Implementing a biosphere reserve in a region that covers Macedonia, Albania and Greece aims to improve economic prospects and co-operation.
By Miki Trajkovski for Southeast European Times in Ohrid -- 20/09/12
The protected area includes lake, national parks and nature reserves in the three countries. [Miki Trajkovski/SETimes]
The Ohrid and Prespa region, which is spread over Macedonia, Albania and Greece, will be declared a cross-border biosphere reserve under the protection of UNESCO.
The 4,000-square-kilometer area provides institutional protection of the natural and cultural heritage of the region, as well as the possibility for economic progress and co-operation for about 200,000 people who live in this part of the Balkans.
The project, part of the UNESCO programme Man and Biosphere, was initiated by the bilateral committee for the protection of the Ohrid Lake, will involve the governments, local governments and NGOs of the three countries.
Dejan Panovski, a representative for Macedonia in the bilateral committee for protection of Lake Ohrid, told SETimes that the Ohrid-Prespa region is one of the most important in Europe from an ecological and economical aspect.
"Establishing a cross-border biosphere reserve will raise the level of co-operation between the three neighboring countries and will once again show that the environment is always a good opportunity to establish good political and economic relations. If this will be put on the tourist offer of the region, the benefit would be for all," Panoski said.
This project will also provide complete protection of the Prespa and Ohrid lakes, the Galicica and Pelister national parks in Macedonia, Prespa in Greece and Albania, the natural reserve of endemic bird species Ezerani, and protection of all species of flora and fauna that exist there.
"[Under the plan], the zone of strict protection will be determined, where there will be restriction to build so-called tactile zones, settlement areas and urbanisation zones, where they can build tourist capacities. Those are the main benefits of the declaration of Ohrid and Prespa as biosphere reserve. Also this region will be under strict protection and will become one of the biggest tourist attractions in Europe," said Panovski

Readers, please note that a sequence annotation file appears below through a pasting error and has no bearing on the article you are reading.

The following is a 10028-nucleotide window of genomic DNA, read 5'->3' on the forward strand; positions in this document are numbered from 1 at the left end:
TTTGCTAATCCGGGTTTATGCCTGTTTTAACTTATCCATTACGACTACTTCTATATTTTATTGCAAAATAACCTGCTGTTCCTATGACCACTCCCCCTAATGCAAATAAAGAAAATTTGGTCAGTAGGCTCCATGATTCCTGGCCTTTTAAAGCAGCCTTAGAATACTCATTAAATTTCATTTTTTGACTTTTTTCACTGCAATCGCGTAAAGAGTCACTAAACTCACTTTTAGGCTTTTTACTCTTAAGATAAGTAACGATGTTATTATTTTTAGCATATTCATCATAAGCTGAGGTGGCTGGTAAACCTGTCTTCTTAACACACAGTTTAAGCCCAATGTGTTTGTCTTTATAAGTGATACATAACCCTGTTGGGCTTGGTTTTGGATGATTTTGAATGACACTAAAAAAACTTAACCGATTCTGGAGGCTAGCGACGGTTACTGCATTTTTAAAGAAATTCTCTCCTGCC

The application will be submitted to UNESCO in December, and the region will be declared a biosphere reserve.
The affected cities and the three countries will sign declarations to commit to providing protection. After all the procedures are done, tourists and science workers will be able to tour the area.
Arijan Meroli, a representative for Albania in the Bilateral committee, told SETimes that the new status will be a guarantee for the future economic development of the region.
"This will be a guarantee that there won’t be any problems in terms of economy in the region. That means that a lot of people will be interested in this region," Meroli said.
This part of Europe is one of the richest in plant and animal species. Scientists estimate that about 40 endemic species of flora and fauna live in the region.
The project will also improve cross-border communication and co-operation between the three neighboring countries, Oliver Avramoski, a representative from Galicica National Park told SETimes.
"This will raise the image of the region at the international level and can offer an excellent combination of natural and cultural heritage and different opportunities for tourism activities. After establishing the biosphere reserve, a joint action plan for management will be prepared," Avramoski said.